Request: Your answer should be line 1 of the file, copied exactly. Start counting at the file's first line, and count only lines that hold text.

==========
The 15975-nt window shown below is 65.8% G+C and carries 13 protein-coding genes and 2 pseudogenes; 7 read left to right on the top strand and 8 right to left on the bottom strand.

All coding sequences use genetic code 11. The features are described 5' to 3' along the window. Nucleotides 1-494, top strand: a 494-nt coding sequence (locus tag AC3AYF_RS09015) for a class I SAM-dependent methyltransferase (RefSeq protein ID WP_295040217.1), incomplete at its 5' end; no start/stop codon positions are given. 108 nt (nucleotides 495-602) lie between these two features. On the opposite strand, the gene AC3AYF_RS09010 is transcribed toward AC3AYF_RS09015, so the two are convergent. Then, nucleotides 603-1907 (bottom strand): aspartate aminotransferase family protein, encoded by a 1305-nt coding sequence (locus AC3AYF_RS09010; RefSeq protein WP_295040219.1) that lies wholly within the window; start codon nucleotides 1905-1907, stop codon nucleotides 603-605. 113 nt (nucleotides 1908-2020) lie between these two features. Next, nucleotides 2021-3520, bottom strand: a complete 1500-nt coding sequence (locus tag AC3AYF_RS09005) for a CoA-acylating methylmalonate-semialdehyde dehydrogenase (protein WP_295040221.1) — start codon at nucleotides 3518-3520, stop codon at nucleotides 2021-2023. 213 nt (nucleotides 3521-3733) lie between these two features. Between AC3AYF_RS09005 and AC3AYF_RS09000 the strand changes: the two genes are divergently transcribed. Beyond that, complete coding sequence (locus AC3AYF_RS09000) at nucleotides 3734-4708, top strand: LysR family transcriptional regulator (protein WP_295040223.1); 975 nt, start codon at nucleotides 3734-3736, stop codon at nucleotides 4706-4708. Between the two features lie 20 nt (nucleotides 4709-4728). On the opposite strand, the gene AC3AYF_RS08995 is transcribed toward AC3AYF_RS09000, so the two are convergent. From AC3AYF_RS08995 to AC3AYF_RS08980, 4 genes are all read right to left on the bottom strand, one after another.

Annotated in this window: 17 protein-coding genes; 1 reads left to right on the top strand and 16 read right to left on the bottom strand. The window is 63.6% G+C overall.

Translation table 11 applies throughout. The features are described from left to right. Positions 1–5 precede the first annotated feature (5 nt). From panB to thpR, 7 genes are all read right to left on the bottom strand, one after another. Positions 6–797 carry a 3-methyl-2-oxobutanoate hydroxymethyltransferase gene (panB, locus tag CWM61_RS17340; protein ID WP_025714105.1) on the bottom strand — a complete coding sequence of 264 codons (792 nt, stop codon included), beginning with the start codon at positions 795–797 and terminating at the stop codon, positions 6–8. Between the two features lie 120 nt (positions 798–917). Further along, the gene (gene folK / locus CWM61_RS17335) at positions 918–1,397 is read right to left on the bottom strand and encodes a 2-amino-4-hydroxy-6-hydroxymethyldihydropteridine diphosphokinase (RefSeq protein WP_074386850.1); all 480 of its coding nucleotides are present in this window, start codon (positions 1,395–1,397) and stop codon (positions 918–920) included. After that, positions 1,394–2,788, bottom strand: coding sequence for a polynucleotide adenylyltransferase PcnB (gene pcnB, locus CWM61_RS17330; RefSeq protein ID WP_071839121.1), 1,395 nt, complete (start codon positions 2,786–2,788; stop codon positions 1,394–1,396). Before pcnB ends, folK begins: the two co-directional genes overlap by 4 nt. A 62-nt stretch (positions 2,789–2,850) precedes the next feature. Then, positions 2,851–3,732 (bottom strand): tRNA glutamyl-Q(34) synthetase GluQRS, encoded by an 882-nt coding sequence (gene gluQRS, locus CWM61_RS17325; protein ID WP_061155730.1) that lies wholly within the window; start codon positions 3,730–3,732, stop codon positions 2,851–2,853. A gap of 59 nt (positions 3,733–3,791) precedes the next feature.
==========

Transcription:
The 15975-nt window shown below is 65.8% G+C and carries 13 protein-coding genes and 2 pseudogenes; 7 read left to right on the top strand and 8 right to left on the bottom strand.